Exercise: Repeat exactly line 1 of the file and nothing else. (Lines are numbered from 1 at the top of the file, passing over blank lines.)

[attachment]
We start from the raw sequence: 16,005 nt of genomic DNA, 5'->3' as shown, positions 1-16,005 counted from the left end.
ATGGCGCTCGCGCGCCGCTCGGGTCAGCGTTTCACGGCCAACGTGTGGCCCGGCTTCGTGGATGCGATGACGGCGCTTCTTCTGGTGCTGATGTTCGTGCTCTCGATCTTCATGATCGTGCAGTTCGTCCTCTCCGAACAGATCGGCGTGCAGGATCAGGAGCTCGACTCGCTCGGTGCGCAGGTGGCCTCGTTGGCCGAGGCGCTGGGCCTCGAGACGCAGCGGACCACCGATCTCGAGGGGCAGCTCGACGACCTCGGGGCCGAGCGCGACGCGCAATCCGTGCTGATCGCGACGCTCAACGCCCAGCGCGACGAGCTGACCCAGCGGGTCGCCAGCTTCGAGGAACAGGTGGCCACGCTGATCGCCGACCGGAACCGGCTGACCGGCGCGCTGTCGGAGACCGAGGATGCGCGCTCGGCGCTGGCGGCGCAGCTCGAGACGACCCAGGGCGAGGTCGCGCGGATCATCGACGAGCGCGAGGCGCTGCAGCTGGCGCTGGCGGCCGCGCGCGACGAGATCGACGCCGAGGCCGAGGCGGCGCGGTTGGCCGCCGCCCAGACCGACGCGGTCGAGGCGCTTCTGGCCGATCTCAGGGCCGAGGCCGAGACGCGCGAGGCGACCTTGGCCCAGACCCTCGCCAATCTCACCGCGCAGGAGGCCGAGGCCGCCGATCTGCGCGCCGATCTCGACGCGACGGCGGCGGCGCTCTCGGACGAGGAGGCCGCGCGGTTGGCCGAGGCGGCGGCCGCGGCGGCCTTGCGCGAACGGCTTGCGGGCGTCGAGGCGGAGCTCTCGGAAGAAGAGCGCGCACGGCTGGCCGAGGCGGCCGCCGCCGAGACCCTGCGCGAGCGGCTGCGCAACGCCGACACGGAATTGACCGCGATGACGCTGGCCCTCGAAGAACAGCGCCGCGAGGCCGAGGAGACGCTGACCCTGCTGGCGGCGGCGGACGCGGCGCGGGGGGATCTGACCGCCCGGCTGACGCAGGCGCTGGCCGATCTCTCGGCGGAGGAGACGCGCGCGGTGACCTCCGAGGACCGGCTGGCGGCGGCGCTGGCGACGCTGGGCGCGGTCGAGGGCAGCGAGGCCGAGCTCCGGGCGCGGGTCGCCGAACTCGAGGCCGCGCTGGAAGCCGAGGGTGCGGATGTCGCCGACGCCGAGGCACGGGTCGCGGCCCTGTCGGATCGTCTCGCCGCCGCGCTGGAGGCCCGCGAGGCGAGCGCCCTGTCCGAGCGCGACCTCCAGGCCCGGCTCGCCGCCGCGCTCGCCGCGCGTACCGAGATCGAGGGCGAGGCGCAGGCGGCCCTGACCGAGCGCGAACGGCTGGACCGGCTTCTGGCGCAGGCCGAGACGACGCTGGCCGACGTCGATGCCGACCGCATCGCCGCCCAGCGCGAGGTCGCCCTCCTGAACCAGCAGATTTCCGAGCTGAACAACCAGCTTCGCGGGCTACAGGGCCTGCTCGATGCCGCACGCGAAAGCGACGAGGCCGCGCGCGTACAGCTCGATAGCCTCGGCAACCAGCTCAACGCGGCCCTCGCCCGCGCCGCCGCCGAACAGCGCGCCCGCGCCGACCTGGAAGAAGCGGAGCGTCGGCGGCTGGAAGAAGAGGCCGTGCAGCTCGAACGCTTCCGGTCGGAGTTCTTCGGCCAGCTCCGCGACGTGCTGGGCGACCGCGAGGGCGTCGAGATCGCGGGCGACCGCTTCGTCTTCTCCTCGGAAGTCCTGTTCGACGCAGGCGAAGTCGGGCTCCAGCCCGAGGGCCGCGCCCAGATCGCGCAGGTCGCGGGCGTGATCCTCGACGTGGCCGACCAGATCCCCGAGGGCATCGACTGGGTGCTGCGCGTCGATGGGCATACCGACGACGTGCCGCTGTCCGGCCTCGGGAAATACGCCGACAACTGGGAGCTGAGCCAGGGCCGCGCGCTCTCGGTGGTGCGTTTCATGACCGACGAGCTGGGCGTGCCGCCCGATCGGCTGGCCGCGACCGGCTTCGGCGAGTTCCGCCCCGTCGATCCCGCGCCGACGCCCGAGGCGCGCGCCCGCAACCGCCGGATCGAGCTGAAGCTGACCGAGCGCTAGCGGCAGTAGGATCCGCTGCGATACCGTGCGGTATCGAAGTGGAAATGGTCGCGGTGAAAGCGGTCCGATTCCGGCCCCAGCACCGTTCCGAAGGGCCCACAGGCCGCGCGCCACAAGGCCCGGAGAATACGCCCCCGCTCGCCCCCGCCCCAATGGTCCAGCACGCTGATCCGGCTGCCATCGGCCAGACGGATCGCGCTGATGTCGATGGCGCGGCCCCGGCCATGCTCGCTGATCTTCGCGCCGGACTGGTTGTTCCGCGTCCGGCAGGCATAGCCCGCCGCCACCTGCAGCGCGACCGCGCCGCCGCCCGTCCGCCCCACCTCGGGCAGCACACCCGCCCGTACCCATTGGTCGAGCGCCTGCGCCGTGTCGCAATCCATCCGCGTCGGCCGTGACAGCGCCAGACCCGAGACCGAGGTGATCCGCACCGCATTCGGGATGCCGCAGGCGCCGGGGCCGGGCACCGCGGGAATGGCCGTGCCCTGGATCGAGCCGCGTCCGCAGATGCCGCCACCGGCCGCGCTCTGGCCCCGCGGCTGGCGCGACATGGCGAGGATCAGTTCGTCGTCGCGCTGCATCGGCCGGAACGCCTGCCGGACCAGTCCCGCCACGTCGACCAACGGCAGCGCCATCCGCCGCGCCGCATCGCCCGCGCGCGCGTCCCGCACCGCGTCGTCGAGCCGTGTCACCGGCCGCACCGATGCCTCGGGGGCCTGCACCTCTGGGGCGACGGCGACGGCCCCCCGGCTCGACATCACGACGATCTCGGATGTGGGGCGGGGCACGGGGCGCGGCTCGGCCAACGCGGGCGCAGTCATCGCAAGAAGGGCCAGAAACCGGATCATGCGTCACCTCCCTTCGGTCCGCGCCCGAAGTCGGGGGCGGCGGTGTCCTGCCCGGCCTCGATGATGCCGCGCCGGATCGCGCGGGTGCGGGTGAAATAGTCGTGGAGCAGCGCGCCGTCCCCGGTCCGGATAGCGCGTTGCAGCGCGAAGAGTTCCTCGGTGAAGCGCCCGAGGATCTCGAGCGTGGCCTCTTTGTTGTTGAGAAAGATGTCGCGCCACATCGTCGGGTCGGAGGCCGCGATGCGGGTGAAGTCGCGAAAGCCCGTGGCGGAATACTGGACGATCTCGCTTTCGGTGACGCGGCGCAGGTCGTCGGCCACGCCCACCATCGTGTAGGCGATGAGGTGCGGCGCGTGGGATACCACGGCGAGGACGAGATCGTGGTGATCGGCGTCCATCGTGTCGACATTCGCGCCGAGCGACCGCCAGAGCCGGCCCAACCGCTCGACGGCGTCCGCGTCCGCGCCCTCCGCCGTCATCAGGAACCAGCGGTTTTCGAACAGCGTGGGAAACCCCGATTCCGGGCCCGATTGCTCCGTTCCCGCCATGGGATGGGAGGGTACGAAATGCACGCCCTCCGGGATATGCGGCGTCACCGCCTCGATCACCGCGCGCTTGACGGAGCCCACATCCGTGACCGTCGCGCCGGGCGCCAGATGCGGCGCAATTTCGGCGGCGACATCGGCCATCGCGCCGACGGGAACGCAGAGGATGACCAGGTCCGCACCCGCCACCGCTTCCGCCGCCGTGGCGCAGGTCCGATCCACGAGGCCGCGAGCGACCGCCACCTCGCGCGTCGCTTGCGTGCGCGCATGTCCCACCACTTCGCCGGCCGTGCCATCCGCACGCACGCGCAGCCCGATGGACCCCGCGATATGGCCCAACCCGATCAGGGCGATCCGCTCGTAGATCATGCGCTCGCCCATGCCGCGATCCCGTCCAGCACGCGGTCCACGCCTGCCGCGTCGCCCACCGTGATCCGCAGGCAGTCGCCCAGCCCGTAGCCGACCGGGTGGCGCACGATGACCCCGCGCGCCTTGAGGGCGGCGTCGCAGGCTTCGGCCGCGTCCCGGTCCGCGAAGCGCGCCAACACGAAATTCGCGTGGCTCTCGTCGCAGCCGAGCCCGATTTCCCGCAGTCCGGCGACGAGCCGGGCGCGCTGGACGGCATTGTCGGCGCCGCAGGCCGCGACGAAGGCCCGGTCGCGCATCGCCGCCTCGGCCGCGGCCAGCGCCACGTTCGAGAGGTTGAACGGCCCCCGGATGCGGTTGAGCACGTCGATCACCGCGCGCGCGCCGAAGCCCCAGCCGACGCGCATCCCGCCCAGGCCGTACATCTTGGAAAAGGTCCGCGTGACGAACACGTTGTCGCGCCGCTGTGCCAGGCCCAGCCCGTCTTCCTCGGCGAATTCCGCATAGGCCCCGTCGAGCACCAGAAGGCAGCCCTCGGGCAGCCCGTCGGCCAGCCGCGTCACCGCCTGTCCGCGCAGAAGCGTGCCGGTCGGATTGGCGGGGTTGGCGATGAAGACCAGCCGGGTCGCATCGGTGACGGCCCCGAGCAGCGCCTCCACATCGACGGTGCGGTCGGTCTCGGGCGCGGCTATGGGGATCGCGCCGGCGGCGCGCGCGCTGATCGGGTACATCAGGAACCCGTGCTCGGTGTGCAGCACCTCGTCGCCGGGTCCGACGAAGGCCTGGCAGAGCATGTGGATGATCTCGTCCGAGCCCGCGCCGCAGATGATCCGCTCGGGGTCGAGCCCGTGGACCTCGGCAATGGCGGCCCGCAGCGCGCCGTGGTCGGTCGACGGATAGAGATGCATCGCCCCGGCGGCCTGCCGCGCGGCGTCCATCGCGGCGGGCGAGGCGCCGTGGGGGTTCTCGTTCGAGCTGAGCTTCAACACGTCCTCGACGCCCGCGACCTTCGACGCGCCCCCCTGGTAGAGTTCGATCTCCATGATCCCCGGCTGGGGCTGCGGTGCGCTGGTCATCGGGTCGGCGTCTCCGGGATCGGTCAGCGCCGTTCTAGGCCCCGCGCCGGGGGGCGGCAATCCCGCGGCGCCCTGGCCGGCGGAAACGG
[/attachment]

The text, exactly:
We start from the raw sequence: 16,005 nt of genomic DNA, 5'->3' as shown, positions 1-16,005 counted from the left end.